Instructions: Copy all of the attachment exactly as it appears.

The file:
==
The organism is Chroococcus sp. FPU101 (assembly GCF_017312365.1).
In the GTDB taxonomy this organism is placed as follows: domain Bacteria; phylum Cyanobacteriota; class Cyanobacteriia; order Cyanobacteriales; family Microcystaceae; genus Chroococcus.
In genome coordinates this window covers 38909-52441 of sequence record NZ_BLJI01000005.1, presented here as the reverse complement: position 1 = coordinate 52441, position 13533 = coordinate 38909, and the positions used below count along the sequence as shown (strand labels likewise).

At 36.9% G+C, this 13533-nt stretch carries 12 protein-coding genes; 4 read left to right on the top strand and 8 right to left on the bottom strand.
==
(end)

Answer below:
The organism is Chroococcus sp. FPU101 (assembly GCF_017312365.1).
In the GTDB taxonomy this organism is placed as follows: domain Bacteria; phylum Cyanobacteriota; class Cyanobacteriia; order Cyanobacteriales; family Microcystaceae; genus Chroococcus.
In genome coordinates this window covers 38909-52441 of sequence record NZ_BLJI01000005.1, presented here as the reverse complement: position 1 = coordinate 52441, position 13533 = coordinate 38909, and the positions used below count along the sequence as shown (strand labels likewise).

At 36.9% G+C, this 13533-nt stretch carries 12 protein-coding genes; 4 read left to right on the top strand and 8 right to left on the bottom strand.